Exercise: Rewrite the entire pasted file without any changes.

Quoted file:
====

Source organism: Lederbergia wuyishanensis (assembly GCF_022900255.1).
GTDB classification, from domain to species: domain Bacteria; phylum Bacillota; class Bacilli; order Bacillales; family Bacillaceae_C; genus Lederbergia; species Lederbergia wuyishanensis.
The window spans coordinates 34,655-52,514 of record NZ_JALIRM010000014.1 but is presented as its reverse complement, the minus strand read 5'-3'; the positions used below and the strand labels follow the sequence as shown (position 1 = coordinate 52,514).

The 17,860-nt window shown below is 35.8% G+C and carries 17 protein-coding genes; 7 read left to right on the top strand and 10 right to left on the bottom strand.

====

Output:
Source organism: Lederbergia wuyishanensis (assembly GCF_022900255.1).
GTDB classification, from domain to species: domain Bacteria; phylum Bacillota; class Bacilli; order Bacillales; family Bacillaceae_C; genus Lederbergia; species Lederbergia wuyishanensis.
The window spans coordinates 34,655-52,514 of record NZ_JALIRM010000014.1 but is presented as its reverse complement, the minus strand read 5'-3'; the positions used below and the strand labels follow the sequence as shown (position 1 = coordinate 52,514).

The 17,860-nt window shown below is 35.8% G+C and carries 17 protein-coding genes; 7 read left to right on the top strand and 10 right to left on the bottom strand.